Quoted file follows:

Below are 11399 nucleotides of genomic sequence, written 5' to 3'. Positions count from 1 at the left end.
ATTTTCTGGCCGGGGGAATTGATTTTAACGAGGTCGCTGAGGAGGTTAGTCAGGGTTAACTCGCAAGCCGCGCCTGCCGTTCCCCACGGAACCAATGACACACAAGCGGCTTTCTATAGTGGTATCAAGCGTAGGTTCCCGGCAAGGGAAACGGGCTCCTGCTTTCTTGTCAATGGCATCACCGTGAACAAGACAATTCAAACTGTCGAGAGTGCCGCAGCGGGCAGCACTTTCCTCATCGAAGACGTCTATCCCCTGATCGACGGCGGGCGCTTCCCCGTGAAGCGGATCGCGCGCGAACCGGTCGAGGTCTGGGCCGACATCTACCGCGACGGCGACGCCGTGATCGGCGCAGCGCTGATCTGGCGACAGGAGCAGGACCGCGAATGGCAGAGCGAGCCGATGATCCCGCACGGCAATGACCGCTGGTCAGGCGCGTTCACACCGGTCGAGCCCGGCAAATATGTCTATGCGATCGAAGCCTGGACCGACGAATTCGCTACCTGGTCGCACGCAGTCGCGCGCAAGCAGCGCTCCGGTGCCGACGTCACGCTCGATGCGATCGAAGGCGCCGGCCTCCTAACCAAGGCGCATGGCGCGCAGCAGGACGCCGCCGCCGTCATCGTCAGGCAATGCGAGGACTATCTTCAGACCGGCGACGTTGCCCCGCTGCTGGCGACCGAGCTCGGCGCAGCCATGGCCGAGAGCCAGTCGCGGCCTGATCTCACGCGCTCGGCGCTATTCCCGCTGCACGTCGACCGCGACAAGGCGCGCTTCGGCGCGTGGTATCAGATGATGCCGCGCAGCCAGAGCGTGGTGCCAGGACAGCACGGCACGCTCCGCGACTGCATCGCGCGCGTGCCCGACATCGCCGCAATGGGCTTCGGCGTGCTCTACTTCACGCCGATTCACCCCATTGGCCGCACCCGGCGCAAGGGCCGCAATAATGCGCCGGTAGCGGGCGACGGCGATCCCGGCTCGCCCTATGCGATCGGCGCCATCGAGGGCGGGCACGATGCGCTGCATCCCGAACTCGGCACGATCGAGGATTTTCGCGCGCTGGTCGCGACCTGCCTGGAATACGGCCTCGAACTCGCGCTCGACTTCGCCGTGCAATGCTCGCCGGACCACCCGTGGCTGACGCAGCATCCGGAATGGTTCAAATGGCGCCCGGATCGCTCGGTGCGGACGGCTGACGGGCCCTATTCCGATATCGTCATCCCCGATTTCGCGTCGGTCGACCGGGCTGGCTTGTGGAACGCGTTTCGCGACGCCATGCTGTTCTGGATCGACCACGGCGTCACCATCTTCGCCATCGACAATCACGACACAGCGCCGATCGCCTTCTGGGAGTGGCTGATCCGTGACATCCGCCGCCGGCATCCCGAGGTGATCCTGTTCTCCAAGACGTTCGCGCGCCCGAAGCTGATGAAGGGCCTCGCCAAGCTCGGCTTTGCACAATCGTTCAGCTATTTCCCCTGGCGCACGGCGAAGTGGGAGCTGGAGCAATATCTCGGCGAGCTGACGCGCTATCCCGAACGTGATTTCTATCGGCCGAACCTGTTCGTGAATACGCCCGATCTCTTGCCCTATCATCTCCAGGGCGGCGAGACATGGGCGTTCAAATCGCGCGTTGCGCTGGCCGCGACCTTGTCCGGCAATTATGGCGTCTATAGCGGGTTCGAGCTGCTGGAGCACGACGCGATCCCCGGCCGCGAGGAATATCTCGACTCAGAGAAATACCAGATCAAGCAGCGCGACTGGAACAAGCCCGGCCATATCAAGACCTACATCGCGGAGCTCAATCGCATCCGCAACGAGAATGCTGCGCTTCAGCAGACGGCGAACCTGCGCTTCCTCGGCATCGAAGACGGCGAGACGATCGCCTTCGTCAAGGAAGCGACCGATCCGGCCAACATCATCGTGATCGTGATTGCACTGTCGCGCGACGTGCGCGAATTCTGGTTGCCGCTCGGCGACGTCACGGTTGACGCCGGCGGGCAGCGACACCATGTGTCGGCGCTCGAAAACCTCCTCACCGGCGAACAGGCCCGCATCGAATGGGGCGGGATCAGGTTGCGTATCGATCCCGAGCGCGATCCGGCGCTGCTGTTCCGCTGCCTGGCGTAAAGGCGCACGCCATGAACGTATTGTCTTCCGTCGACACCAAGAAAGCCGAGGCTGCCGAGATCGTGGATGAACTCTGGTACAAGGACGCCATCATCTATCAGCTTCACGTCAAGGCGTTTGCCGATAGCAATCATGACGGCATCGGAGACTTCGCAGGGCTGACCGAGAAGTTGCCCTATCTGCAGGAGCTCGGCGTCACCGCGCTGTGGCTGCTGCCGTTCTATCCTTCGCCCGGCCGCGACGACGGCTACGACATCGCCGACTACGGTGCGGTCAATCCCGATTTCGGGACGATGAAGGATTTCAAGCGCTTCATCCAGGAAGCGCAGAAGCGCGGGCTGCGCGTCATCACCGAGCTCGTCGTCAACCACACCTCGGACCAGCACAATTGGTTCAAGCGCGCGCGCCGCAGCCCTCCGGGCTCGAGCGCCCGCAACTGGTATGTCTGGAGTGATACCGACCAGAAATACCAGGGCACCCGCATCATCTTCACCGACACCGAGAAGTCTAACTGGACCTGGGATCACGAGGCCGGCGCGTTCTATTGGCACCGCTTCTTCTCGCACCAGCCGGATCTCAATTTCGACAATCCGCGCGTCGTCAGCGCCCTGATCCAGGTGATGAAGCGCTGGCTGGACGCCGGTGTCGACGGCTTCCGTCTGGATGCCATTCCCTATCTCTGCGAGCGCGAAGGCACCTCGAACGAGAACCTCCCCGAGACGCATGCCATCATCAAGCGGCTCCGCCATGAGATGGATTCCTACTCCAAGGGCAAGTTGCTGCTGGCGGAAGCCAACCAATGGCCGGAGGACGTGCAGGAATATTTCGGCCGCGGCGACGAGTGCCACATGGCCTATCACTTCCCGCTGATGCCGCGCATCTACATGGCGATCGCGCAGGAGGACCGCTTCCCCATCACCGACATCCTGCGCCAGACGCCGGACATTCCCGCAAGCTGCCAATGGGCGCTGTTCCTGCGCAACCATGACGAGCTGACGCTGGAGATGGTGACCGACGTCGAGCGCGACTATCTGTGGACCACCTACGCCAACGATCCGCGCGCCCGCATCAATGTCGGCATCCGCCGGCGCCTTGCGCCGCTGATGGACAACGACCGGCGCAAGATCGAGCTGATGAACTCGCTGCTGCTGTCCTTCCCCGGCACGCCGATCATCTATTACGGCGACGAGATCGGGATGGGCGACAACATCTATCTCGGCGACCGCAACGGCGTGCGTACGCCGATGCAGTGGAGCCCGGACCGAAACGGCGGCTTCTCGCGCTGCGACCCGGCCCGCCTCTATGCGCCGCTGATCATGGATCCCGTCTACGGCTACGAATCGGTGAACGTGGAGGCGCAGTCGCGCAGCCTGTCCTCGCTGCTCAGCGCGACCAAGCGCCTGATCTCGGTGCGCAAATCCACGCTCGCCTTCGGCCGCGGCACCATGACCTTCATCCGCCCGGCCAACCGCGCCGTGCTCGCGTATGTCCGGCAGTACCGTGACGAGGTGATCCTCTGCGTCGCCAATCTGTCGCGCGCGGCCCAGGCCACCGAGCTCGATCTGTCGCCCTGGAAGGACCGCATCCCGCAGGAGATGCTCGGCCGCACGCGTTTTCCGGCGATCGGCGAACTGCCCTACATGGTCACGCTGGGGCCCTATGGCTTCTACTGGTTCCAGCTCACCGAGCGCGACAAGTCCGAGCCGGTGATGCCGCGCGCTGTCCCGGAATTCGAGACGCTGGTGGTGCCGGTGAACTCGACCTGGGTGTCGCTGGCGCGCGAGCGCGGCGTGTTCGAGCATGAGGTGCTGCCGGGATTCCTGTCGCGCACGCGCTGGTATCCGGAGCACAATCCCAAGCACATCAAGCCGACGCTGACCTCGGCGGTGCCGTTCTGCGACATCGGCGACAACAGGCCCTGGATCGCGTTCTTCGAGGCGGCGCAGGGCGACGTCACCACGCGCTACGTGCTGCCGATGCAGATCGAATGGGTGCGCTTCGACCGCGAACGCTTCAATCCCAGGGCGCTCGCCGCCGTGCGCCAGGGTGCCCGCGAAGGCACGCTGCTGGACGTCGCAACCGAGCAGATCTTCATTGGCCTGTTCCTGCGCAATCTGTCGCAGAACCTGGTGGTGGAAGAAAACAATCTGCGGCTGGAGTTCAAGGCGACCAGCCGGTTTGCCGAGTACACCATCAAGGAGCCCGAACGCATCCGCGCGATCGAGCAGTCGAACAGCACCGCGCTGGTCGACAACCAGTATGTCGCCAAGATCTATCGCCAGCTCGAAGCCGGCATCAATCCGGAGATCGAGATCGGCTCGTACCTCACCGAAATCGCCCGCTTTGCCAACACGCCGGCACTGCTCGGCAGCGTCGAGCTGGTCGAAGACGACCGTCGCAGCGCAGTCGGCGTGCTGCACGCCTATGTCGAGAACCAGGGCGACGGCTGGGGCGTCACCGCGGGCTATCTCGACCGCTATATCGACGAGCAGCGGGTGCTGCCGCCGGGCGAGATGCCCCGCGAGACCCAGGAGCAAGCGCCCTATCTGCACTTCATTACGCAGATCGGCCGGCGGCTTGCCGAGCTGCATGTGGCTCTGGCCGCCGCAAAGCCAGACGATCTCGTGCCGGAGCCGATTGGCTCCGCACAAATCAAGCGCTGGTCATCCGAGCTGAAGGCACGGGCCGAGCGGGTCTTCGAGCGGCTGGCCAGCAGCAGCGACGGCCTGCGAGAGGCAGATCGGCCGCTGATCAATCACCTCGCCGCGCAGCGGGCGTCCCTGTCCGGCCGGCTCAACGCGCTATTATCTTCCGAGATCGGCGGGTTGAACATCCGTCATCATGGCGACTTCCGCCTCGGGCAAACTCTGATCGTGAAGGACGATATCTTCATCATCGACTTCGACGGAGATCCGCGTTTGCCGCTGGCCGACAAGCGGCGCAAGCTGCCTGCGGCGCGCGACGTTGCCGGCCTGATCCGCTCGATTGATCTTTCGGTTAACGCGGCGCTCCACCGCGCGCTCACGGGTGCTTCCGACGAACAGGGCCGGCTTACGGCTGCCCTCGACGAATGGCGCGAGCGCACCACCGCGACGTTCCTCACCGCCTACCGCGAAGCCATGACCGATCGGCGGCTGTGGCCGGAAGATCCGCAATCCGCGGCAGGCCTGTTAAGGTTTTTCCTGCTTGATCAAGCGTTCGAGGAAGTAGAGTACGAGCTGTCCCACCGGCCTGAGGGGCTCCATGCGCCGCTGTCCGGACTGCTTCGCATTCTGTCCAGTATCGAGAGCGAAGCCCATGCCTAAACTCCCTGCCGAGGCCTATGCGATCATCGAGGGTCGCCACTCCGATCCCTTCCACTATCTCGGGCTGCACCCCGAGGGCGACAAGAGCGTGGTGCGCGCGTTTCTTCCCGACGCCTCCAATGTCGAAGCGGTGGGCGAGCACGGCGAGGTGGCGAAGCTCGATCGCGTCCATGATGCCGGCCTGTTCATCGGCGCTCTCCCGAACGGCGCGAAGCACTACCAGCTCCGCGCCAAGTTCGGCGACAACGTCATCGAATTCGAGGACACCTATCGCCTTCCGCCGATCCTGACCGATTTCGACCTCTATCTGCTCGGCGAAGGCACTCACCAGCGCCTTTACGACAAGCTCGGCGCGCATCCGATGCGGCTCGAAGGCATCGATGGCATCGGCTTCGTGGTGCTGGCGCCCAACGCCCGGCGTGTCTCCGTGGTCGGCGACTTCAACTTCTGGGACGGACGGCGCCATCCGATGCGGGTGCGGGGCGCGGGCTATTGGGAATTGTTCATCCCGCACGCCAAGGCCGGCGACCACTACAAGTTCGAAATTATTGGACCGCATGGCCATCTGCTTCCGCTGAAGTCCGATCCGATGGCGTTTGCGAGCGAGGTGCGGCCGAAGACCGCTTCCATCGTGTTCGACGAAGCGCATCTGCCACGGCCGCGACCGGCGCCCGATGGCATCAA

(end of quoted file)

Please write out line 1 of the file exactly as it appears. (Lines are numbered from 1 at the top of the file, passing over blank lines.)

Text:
Below are 11399 nucleotides of genomic sequence, written 5' to 3'. Positions count from 1 at the left end.